Some of the most common questions we hear at the Agency are, "What benefit does space exploration actually have? What’s the point of sending people into space when we’ve so many problems here on Earth to sort out?" Or, as Jeremy Paxman so eloquently put it when interviewing British ESA astronaut Tim Peake – in a manner best described as ‘weirdly aggressive’ - "you’re just drifting around, aren’t you? ... astronauts nowadays just seem to be floating about playing guitar…"
Of course, when dealing with public money, questions over how best to spend it are ever-present, and necessary; these are just the kinds of questions we ought to be hearing (though preferably minus the weird aggression).
Part of the problem is the common image and supposed allure of space. Space exploration really captures the imagination as an exciting thing in and of itself: futuristic technology, alien planets, astronaut heroes, childhood dreams.
But, people don’t always realise that broader societal benefits inform what we do in space. In fact, such benefits are the major consideration for all public space investment. The UK government has taken a very hard-headed approach to funding space programmes: only areas with proven social and economic benefits are funded.
The perceived glamour and excitement of space travel simply don’t matter – we want to invest in activities which improve society, contribute to the economy and improve our scientific knowledge.
One example of this is research on ageing. Notwithstanding the Hollywood schlock of Space Cowboys, space and ageing might sound like an unexpected link. However, the UK’s rapidly ageing population will have profound effects on how we function as a society with challenges for social policy, economics and healthcare. It is in the latter, through improving biological and medical understanding of ageing, that space can make a real contribution to one of the most pertinent and knotty problems: How we can improve the health and wellbeing of people as they get older?
Through European Space Agency programmes, our researchers access space-based (i.e. the International Space Station) and space-analogous facilities (e.g. bed-rest, Antarctic stations, parabolic flights) and address questions closely related to ageing, lifelong health and wellbeing in a number of ways.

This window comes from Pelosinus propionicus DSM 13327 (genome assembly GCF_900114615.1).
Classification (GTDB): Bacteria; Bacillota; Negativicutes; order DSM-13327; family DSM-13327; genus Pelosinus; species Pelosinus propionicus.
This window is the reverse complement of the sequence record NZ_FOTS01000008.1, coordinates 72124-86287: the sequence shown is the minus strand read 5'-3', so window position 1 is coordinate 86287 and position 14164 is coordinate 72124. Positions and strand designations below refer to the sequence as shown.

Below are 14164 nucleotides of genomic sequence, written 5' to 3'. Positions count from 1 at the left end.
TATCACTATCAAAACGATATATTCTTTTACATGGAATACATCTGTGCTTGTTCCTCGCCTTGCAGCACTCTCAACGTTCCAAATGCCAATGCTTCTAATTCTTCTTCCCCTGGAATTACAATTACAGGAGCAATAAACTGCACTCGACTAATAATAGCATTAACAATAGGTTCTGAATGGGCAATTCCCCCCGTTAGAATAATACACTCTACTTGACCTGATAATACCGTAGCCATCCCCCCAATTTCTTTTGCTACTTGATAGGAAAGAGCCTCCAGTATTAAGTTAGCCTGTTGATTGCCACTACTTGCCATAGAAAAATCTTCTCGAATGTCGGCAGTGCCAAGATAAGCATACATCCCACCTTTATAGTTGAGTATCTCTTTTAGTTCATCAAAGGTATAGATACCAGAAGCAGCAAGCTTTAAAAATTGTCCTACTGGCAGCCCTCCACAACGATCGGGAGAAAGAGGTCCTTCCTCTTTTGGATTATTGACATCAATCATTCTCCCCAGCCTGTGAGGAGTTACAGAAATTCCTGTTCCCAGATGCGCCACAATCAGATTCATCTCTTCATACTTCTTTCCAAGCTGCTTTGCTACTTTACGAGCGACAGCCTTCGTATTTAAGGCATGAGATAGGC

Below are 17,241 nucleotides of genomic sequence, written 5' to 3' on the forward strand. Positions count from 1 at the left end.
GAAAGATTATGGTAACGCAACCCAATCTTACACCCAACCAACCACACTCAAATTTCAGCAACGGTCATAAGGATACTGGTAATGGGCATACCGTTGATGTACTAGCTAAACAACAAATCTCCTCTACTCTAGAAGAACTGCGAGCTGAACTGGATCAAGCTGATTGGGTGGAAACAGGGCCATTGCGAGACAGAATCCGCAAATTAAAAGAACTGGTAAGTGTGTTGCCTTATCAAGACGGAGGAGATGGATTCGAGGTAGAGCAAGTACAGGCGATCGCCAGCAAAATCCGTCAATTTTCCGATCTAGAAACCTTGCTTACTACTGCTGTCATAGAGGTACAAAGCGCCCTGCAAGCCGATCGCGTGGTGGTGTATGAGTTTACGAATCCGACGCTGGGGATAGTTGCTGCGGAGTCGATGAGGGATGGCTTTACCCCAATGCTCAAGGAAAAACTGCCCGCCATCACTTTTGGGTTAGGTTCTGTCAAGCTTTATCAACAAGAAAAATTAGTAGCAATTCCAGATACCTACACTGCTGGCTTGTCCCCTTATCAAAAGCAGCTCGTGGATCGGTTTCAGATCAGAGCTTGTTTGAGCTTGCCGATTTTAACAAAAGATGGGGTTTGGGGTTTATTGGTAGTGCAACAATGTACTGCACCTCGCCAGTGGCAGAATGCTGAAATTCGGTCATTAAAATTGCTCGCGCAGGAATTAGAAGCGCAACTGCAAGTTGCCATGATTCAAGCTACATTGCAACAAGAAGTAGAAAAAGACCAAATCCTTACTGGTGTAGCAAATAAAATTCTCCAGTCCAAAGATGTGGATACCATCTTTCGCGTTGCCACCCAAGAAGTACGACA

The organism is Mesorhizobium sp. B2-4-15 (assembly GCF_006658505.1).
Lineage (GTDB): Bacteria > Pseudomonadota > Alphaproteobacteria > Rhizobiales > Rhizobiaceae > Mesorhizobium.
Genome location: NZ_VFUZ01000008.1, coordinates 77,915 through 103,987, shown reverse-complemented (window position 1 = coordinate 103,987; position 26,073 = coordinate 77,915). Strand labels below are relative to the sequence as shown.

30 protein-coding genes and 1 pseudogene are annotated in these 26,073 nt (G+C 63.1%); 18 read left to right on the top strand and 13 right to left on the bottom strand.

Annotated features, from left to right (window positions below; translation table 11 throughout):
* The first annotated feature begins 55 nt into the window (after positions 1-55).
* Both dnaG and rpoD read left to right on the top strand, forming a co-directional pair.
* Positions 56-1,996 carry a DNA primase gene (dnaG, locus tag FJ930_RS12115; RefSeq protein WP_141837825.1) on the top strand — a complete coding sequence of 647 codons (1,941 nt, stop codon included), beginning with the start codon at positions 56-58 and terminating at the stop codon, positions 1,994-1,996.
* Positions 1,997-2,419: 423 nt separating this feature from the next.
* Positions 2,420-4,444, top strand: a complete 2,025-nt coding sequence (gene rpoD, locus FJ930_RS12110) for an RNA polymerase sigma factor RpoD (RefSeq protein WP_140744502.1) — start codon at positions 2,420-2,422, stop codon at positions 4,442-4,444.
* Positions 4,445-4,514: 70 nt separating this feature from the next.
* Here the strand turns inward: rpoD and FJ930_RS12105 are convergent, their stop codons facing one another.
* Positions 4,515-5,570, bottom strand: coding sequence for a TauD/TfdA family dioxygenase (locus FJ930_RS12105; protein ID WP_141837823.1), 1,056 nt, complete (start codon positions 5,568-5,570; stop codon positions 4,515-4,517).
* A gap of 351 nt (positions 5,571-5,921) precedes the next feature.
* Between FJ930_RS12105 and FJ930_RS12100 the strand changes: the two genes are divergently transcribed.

Exposure to microgravity (commonly known as ‘zero-gravity’ or ‘zero-G’) accelerates the physical deconditioning of the body, in a similar way to ageing: bone and muscle loss and disruption of perception and balance are all witnessed in spaceflight, but the mechanisms behind these are not yet well understood. Also, physical inactivity of the body in space causes muscle loss, insulin resistance, obesity, metabolic syndrome, osteoporosis – such inactivity is closely associated with ageing, but also relevant for post-operative care and rehabilitation in hospitals.
Human spaceflight offers a great opportunity to investigate preventative interventions, and astronauts are ideal subjects: healthy and medically ‘normal’ individuals, with one major variable – weightlessness – affecting the functioning of their bodies.
Of course, sending people into space is an expensive business, and this is why we have facilities on the ground to mimic aspects of being in space. Perhaps the most relevant of these space ‘analogues’ for research on ageing is bed-rest. This might sound attractive when thinking about hauling yourself out of bed on a dark winter morning, but in reality it is a serious, and arduous, endeavor.
Volunteers are confined to bed for as long as 60 days, on a 6° downward tilt towards the head end. They may not stand up unless the research demands it, and perform all daily activities in bed, including eating, washing and exercising.
The volunteers’ bodies respond to this regime as though they are in space and, as with their astronaut counterparts, researchers can observe a sample of otherwise healthy individuals as their bodies adapt to new conditions.
Working closely with the UK Space Agency, the Biotechnology and Biological Sciences Research Council (BBSRC) has recently committed up to £3M to support UK teams using ESA bed rest facilities for research on ageing – a great example of public bodies working together and using novel approaches to address an issue that affects the whole of society.
So, that’s one example of an area where spaceflight can deliver profound benefits, beyond the novelty of floating around playing guitar. Perhaps I’ll post other examples in future – it’s just hard to choose as this research is impacting on an almost absurd range of subjects including new materials, microbiology, astrobiology, plant biology, astrochemistry, quantum physics, fluid physics, psychology, telemedicine, pharmaceutics…and so on.